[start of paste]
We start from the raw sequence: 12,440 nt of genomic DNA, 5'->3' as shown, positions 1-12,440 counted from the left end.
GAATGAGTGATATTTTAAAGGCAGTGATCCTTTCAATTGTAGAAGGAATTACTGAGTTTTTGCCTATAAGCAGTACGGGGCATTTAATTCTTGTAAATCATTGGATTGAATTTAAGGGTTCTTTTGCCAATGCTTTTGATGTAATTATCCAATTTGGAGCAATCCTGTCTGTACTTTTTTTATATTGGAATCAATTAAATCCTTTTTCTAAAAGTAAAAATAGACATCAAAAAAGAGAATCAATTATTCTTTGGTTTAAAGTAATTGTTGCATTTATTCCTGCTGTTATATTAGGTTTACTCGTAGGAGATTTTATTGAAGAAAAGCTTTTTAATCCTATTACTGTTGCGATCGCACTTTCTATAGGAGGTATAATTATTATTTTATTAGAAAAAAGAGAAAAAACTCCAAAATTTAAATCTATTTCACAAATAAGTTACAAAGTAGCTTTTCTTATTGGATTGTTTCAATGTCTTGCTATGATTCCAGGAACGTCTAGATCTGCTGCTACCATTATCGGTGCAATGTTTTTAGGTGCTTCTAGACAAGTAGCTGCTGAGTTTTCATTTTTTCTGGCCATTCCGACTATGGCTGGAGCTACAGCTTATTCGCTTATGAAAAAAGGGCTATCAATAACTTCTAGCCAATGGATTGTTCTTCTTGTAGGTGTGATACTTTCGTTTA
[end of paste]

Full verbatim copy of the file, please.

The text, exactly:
We start from the raw sequence: 12,440 nt of genomic DNA, 5'->3' as shown, positions 1-12,440 counted from the left end.
GAATGAGTGATATTTTAAAGGCAGTGATCCTTTCAATTGTAGAAGGAATTACTGAGTTTTTGCCTATAAGCAGTACGGGGCATTTAATTCTTGTAAATCATTGGATTGAATTTAAGGGTTCTTTTGCCAATGCTTTTGATGTAATTATCCAATTTGGAGCAATCCTGTCTGTACTTTTTTTATATTGGAATCAATTAAATCCTTTTTCTAAAAGTAAAAATAGACATCAAAAAAGAGAATCAATTATTCTTTGGTTTAAAGTAATTGTTGCATTTATTCCTGCTGTTATATTAGGTTTACTCGTAGGAGATTTTATTGAAGAAAAGCTTTTTAATCCTATTACTGTTGCGATCGCACTTTCTATAGGAGGTATAATTATTATTTTATTAGAAAAAAGAGAAAAAACTCCAAAATTTAAATCTATTTCACAAATAAGTTACAAAGTAGCTTTTCTTATTGGATTGTTTCAATGTCTTGCTATGATTCCAGGAACGTCTAGATCTGCTGCTACCATTATCGGTGCAATGTTTTTAGGTGCTTCTAGACAAGTAGCTGCTGAGTTTTCATTTTTTCTGGCCATTCCGACTATGGCTGGAGCTACAGCTTATTCGCTTATGAAAAAAGGGCTATCAATAACTTCTAGCCAATGGATTGTTCTTCTTGTAGGTGTGATACTTTCGTTTA